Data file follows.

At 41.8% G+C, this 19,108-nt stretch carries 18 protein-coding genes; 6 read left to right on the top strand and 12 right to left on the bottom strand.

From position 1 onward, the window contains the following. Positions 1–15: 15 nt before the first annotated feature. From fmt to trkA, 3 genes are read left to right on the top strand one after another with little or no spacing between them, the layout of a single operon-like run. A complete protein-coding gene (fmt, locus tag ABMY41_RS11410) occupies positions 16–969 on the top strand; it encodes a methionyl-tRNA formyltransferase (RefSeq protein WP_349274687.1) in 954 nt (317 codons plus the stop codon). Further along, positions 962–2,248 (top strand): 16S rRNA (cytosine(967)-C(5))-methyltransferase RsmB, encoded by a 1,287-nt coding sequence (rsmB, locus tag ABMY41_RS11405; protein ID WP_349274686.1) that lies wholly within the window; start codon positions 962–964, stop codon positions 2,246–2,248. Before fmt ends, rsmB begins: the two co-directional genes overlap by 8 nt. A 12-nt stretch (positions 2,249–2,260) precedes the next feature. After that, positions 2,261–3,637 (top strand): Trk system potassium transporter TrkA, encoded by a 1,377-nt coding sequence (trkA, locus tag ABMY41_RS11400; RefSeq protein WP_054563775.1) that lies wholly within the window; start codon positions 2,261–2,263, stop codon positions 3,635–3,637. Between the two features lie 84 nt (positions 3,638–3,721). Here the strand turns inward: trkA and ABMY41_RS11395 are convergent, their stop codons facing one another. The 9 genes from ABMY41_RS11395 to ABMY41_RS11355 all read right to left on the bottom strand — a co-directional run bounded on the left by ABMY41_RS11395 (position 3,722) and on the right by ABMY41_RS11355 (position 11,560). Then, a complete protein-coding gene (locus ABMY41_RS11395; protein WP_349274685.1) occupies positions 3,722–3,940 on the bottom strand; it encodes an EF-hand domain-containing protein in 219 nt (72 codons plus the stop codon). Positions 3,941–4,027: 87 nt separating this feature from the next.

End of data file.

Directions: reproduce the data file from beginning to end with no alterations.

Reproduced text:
At 41.8% G+C, this 19,108-nt stretch carries 18 protein-coding genes; 6 read left to right on the top strand and 12 right to left on the bottom strand.

From position 1 onward, the window contains the following. Positions 1–15: 15 nt before the first annotated feature. From fmt to trkA, 3 genes are read left to right on the top strand one after another with little or no spacing between them, the layout of a single operon-like run. A complete protein-coding gene (fmt, locus tag ABMY41_RS11410) occupies positions 16–969 on the top strand; it encodes a methionyl-tRNA formyltransferase (RefSeq protein WP_349274687.1) in 954 nt (317 codons plus the stop codon). Further along, positions 962–2,248 (top strand): 16S rRNA (cytosine(967)-C(5))-methyltransferase RsmB, encoded by a 1,287-nt coding sequence (rsmB, locus tag ABMY41_RS11405; protein ID WP_349274686.1) that lies wholly within the window; start codon positions 962–964, stop codon positions 2,246–2,248. Before fmt ends, rsmB begins: the two co-directional genes overlap by 8 nt. A 12-nt stretch (positions 2,249–2,260) precedes the next feature. After that, positions 2,261–3,637 (top strand): Trk system potassium transporter TrkA, encoded by a 1,377-nt coding sequence (trkA, locus tag ABMY41_RS11400; RefSeq protein WP_054563775.1) that lies wholly within the window; start codon positions 2,261–2,263, stop codon positions 3,635–3,637. Between the two features lie 84 nt (positions 3,638–3,721). Here the strand turns inward: trkA and ABMY41_RS11395 are convergent, their stop codons facing one another. The 9 genes from ABMY41_RS11395 to ABMY41_RS11355 all read right to left on the bottom strand — a co-directional run bounded on the left by ABMY41_RS11395 (position 3,722) and on the right by ABMY41_RS11355 (position 11,560). Then, a complete protein-coding gene (locus ABMY41_RS11395; protein WP_349274685.1) occupies positions 3,722–3,940 on the bottom strand; it encodes an EF-hand domain-containing protein in 219 nt (72 codons plus the stop codon). Positions 3,941–4,027: 87 nt separating this feature from the next.